> likely that RSA or ECC will be cracked in future, or you may want
> to ask a mathematician.
> 6. Federation: Get off the inter-server super-highway.
> NSA officials have been reported saying that NSA does not keep
> track of all the peer-to-peer traffic as it is just large amounts
> of mostly irrelevant copyright infringement. It is thus a very good
> idea to develop a communications tool that embeds its ECC-
> encrypted information into plenty of P2P cover traffic.
> Although this information is only given by hearsay, it is a
> reasonable consideration to make. By travelling the
> well-established and surveilled paths of e-mail, PGP is
> unnecessarily superexposed. Would be much better, if the same PGP
> was being handed from computer to computer directly. Maybe even
> embedded into a picture, movie or piece of music using
> [17]steganography.
> 7. Statistical Analysis: Guessing on the size of messages.
> Especially for chats and remote computer administration it is
> known that the size and frequency of small encrypted snippets can
> be observed long enough to guess the contents. This is a problem
> with SSH and OTR more than with PGP, but also PGP would be smarter
> if the messages were padded to certain standard sizes, making them
> look all uniform.
> 8. Workflow: Group messaging with PGP is impractical.
> Have you tried making a mailing list with people sharing private 
> messages? It's a cumbersome configuration procedure and
> inefficient since each copy is re-encrypted. You can alternatively
> all share the same key, but that's a different cumbersome
> configuration procedure.
> Modern communication tools automate the generation and distribution
> of group session keys so you don't need to worry. You just open up
> a working group and invite the people to work with.
> 9. TL;DR: I don't care. I've got nothing to hide.
> So you think PGP is enough for you since you aren't saying
> anything reaaally confidential? Nobody actually cares how much you
> want to lie yourself stating you have nothing to hide. If that was
> the case, why don't you do it on the street, as John Lennon used to
> ask?
> It's not about you, it's about your civic duty not to be a member
> of a predictable populace. If somebody is able to know all your
> preferences, habits and political views, you are causing severe
> damage to democratic society. That's why it is not enough that you
> are covering naughty parts of yourself with a bit of PGP, if all
> the rest of it is still in the nude. Start feeling guilty. Now.
> 10. The Bootstrap Fallacy: But my friends already have e-mail!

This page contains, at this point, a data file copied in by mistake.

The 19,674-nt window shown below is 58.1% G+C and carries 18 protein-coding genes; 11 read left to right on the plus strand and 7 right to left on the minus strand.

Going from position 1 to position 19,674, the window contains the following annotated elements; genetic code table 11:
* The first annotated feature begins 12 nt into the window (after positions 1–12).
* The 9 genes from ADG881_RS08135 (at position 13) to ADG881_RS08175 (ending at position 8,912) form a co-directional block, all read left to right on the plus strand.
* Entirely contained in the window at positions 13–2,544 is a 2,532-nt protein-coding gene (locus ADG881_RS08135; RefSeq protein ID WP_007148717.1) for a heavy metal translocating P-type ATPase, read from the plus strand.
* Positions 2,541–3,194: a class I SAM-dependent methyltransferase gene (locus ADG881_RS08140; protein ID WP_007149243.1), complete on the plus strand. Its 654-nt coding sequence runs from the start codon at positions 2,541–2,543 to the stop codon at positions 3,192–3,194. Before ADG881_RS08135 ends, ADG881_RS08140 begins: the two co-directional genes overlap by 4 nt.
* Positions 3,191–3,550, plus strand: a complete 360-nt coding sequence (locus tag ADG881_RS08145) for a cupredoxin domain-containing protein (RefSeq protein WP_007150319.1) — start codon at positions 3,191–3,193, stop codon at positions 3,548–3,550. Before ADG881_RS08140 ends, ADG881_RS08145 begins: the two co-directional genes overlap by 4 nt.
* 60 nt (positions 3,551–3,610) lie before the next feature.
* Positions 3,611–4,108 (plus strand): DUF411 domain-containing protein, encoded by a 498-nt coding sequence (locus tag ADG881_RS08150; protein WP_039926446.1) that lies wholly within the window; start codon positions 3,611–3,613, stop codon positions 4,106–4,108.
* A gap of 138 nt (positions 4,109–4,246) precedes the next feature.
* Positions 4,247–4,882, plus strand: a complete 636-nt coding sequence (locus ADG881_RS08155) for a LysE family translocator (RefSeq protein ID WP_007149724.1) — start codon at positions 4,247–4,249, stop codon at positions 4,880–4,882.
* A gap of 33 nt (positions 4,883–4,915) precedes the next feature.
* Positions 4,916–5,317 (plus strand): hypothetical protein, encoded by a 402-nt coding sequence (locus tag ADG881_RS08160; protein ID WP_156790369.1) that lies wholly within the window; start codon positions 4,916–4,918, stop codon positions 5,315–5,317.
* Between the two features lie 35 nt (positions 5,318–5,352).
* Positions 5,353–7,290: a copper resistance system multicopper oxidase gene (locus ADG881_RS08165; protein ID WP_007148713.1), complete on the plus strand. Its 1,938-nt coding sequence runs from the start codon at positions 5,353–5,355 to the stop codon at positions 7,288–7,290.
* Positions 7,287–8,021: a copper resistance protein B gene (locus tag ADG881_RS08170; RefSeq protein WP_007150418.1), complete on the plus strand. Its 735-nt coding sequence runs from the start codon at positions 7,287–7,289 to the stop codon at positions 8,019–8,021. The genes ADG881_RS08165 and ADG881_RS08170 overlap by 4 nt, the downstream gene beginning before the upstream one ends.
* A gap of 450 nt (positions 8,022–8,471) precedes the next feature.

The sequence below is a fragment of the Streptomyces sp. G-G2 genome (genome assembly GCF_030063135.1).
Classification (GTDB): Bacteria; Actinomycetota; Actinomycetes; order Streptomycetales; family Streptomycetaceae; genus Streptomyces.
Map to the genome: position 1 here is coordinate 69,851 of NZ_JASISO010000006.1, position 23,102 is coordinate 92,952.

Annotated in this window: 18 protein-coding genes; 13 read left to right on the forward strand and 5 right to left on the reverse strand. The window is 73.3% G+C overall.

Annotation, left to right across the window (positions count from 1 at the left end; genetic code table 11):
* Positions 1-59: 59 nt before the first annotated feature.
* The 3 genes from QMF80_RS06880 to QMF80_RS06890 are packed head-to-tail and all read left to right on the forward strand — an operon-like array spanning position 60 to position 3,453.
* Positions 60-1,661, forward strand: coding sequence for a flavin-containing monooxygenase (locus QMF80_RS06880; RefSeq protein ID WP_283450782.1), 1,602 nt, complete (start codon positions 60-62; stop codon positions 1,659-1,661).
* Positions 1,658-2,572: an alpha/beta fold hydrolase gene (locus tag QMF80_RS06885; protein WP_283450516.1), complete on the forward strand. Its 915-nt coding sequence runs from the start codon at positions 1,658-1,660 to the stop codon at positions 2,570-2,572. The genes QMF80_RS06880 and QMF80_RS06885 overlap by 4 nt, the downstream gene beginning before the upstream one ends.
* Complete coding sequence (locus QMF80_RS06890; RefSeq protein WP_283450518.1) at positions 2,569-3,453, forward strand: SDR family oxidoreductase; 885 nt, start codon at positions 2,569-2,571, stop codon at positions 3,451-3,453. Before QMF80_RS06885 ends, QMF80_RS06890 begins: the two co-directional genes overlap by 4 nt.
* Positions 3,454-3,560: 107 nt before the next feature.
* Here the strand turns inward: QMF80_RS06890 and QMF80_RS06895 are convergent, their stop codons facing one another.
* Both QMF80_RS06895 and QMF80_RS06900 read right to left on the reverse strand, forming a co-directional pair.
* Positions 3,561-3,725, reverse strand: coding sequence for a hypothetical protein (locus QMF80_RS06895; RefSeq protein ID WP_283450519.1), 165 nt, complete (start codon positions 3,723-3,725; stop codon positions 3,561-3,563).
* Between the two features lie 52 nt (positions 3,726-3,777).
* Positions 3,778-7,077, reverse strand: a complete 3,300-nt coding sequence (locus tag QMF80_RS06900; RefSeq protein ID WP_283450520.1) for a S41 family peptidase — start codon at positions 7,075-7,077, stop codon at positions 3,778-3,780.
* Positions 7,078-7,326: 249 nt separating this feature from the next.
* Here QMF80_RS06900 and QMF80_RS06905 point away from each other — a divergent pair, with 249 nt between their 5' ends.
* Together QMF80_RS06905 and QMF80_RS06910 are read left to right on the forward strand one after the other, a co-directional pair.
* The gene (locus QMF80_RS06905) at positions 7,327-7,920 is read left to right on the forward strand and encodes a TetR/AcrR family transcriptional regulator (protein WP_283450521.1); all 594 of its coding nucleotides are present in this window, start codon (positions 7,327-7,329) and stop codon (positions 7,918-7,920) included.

> But everyone I know already has e-mail, so it is much easier to
> teach them to use PGP. Why would I want to teach them a new
> software!?
> That's a fallacy. Truth is, all people that want to start
> improving their privacy have to install new software. Be it on top
> of super-surveilled e-mail or safely independent from it. In any
> case you will have to make a [18]safe exchange of the public keys,
> and e-mail won't be very helpful at that. In fact you make it easy
> for Mallory to connect your identity to your public key for all
> future times.
> If you really think your e-mail consumption set-up is so amazing
> and you absolutely don't want to start all over with a completely
> different kind of software, look out for upcoming tools that let
> you use mail clients on top. Not the other way around.
> But what should I do then!??
> So that now we know 10 reasons not to use PGP over e-mail, let's
> first acknowledge that there is no easy answer. Electronic privacy
> is a crime zone with blood freshly spilled all over. None of the
> existing tools are fully good enough. We have to get used to the
> fact that new tools will come out twice a year.
> Mallory has an interest in making us believe encryption isn't going
> to work anyway - but internal data leaked by Mr Snowden shows that 
> encryption actually works. We should just care to use it the best
> way. That means, not with PGP.
> There is no one magic bullet you can learn about.
> You have to get used to learning new software frequently. You have
> to teach the basics of encryption independently from any software, 
> especially from the one that does it wrong the most.
> In the [09]comparison we have listed a few currently existing 
> technologies, that provide a safer messaging experience than PGP.
> The problem with those frequently is, that they haven't been peer
> reviewed. You may want to invest time or money in having projects
> peer reviewed for safety.
> Pond is currently among the most interesting projects for mail
> privacy, hiding its padded undetectable crypto in the general noise
> of Tor. Tor is a good place to hide private communication since the
> bulk of Tor traffic seems to be anonymized transactions with
> Facebook and the like. Even better source of cover traffic is file
> sharing, that's why RetroShare and GNUnet both have solid file
> sharing functionality to let you hide your communications in.
> Mallory will try to adapt and keep track of our communications as
> we dive into cover traffic, but it will be a very hard challenge
> for him, also because all of these technologies are working to
> switch to Curve25519. Secushare intends to only support Curve25519
> to impede [10]downgrade attacks. Until the next best practice comes
> out. It's an arms race. Time to lay down your old bayonet while
> Mallory is pointing a nuclear missile at you.
> Thank you, PGP.
> Thank you Mr Zimmermann for bringing encryption technology to the 
> simple people, back in 1991. It has been an invaluable tool for
> twenty years, we will never forget. But it is overdue to move on.
> References
> 01. 02.
> 03.
> 04.
> 05.
> 06.
> 07.
> 08.
> 10.
> 12. 13.
> 15.
> 17. 18.
> P.S.
> Thanks for feedback to tg, duy and especially Mr Grothoff.
Version: GnuPG/MacGPG2 v2.0.20 (Darwin)
Comment: GPGTools -